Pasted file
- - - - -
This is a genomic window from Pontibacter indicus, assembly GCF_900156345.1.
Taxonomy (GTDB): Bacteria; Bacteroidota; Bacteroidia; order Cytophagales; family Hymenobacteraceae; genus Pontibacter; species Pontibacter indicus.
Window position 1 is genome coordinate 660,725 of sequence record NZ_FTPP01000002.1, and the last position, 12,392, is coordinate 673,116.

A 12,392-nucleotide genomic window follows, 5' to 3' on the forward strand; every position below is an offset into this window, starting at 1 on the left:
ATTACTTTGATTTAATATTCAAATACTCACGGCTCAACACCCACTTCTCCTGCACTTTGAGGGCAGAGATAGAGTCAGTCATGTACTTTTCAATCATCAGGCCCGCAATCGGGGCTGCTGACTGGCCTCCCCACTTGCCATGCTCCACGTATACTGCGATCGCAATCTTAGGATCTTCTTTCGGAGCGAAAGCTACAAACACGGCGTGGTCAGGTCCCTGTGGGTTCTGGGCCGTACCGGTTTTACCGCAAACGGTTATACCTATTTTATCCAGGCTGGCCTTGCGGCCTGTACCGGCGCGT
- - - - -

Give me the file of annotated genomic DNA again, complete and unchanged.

This is a genomic window from Pontibacter indicus, assembly GCF_900156345.1.
Taxonomy (GTDB): Bacteria; Bacteroidota; Bacteroidia; order Cytophagales; family Hymenobacteraceae; genus Pontibacter; species Pontibacter indicus.
Window position 1 is genome coordinate 660,725 of sequence record NZ_FTPP01000002.1, and the last position, 12,392, is coordinate 673,116.

A 12,392-nucleotide genomic window follows, 5' to 3' on the forward strand; every position below is an offset into this window, starting at 1 on the left:
ATTACTTTGATTTAATATTCAAATACTCACGGCTCAACACCCACTTCTCCTGCACTTTGAGGGCAGAGATAGAGTCAGTCATGTACTTTTCAATCATCAGGCCCGCAATCGGGGCTGCTGACTGGCCTCCCCACTTGCCATGCTCCACGTATACTGCGATCGCAATCTTAGGATCTTCTTTCGGAGCGAAAGCTACAAACACGGCGTGGTCAGGTCCCTGTGGGTTCTGGGCCGTACCGGTTTTACCGCAAACGGTTATACCTATTTTATCCAGGCTGGCCTTGCGGCCTGTACCGGCGCGT